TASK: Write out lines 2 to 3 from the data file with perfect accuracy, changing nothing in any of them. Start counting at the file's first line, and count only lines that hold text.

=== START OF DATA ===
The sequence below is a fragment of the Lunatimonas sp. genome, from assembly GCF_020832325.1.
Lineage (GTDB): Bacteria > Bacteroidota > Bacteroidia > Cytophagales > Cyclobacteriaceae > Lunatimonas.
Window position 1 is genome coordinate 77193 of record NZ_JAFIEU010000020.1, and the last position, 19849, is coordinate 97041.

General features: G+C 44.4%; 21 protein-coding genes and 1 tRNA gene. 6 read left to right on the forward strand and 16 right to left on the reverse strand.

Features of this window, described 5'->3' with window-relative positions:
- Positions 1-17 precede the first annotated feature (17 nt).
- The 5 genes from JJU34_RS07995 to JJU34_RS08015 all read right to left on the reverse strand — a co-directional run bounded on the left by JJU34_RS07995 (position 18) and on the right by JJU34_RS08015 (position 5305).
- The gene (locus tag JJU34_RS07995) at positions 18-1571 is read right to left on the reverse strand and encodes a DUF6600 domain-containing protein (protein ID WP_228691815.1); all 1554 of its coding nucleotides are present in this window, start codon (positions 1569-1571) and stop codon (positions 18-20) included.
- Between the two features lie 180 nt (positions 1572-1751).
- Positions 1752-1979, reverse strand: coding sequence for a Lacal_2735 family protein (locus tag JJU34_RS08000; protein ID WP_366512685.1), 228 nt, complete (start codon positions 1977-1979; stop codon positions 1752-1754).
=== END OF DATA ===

Lineage (GTDB): Bacteria > Bacteroidota > Bacteroidia > Cytophagales > Cyclobacteriaceae > Lunatimonas.
Window position 1 is genome coordinate 77193 of record NZ_JAFIEU010000020.1, and the last position, 19849, is coordinate 97041.